Syed Balkhi is the co-founder of OptinMonster, a conversion rate optimization software that helps you recover abandoning website visitors and turn them into subscribers and customers. On his blog, he writes about his business experiences and lessons learned along the way.

In the past, working remotely was sort of taboo. People didn't know what to think about this style of working and would usually raise their eyebrows at the thought. This is no longer the case, thanks to growth in technology and a new mindset. Working remotely is now very common across a variety of industries and demographics.

Having worked remotely for the past decade and now running a 100 percent remote company of 30-plus employees, I have found there are five common mistakes that cause the initial decline in productivity for new remote workers.

If you are new to remote working or hiring someone who's new to remote working, here are the five mistakes you want to avoid:

1. Not having a dedicated office.

Every remote worker needs a dedicated office--with a door. Working on your kitchen table may be fine on certain days, but there are times when you'll need to retreat behind closed doors to enjoy some peace and serenity. Do not underestimate this fact.

In addition to offering privacy, a dedicated office gives you a "home base," so to speak. This is your workspace where you go to accomplish tasks and make things happen. If you have files and computers strewn out around the house, then you'll feel disheveled. This lack of organization will ultimately permeate your job and lead to poor performance.

2. Failing to set ground rules.

One of the biggest issues remote workers encounter is being distracted by an environment that was once reserved for your personal life. If you're going to work from home, you need strict ground rules. Here are some things to think about:

  • Family members: Do you have other family members in the house when you're working? Whether it's a spouse or children, you must give them clear boundaries. For example, you may require them to knock before coming into your office. Or you may tell them you're off-limits during certain hours. They need to know you're working and cannot be bothered with issues that aren't important or time-sensitive.
  • Friends: If you have close friends who are stay-at-home parents, you may find that they feel as if it's okay to simply "drop by" now that you're working from home. You should address this if you believe it's going to be an issue. Make sure friends know that you're still unavailable during work hours.
  • Household chores: The other thing you need to watch out for is commingling your household chores with your work responsibilities. While there's nothing wrong with taking a break to take out the trash, be careful about getting too distracted. It's easy to put other things before work when you have a long to-do list.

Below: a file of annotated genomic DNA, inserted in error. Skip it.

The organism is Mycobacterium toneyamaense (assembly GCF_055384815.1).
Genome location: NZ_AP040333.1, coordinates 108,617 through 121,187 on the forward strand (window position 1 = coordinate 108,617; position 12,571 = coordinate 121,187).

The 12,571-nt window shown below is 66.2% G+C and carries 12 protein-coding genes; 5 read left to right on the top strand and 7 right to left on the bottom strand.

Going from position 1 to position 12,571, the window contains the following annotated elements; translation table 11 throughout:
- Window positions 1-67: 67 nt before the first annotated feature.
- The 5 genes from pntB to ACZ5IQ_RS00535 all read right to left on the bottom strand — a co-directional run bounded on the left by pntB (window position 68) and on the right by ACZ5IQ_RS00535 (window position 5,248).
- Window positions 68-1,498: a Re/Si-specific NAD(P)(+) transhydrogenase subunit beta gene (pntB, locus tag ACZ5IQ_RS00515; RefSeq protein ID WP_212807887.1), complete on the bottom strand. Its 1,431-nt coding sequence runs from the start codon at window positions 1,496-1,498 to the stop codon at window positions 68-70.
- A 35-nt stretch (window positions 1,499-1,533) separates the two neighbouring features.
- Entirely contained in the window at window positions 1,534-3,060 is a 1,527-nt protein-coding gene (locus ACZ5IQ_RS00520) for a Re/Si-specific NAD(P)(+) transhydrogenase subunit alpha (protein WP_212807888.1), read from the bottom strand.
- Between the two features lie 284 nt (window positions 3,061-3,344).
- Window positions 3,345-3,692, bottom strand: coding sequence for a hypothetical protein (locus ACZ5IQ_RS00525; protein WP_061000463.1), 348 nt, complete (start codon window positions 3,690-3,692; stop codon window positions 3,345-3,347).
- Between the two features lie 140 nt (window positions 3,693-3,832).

One of the benefits of working remotely is that you're afforded a bit more flexibility in your schedule. To an extent, you can decide when to handle certain tasks. However, along with this freedom comes the need to be disciplined. By setting ground rules, you can ensure productivity isn't compromised.

3. Not utilizing the right technology.

The rise of the remote worker has been fueled, at least in part, by the corresponding growth in technology. There are so many wonderful resources and tools available to remote workers, but they must be leveraged in order to be valuable.

Depending on the industry you operate in and what your daily tasks and responsibilities look like, you may find these eight apps helpful. These tools do everything from foster the virtual equivalent of the water cooler to facilitate project management. At our company, we rely on Slack for communication, Basecamp for project management, and TimeDoctor for time-tracking.

4. Ending the day early.

When you work remotely, the idea of ending the day early can be tantalizing. With less direct oversight, workers feel as if clocking out 30 minutes early is no big deal. While it may not be an issue every now and then, it can become a big problem if you make it a regular habit. Half an hour turns into an hour, which turns into taking a long weekend, which ultimately feeds the mindset that you don't really have to work. You don't want to go down this slippery slope.

5. Working in loud public spaces.

Who says you always have to work from home as a remote worker? The term remote simply means you aren't holed up in a corporate office somewhere. In order to avoid burnout, you should mix up your routine. Go to a coffee shop. Work from your back patio. Grab a corner booth at a quiet lunch spot. These changes in environment can provide a boost.

However, you must be careful with where you work. Working in loud or distracting places can hinder your productivity more than help it. For example, working on the back patio when your kids get home from school and want to play in the yard may not be the best idea. Likewise, choosing to work at Starbucks at eight in the morning when everyone is rushing in to grab a cup of coffee isn't smart. Get out of your office, but be wise about when and where you choose to work.

Working from home is not only acceptable in today's business world--it's actually quite commonplace. However, before you decide that remote working is right for you, make sure you understand what it entails. You'll need discipline to avoid these five mistakes.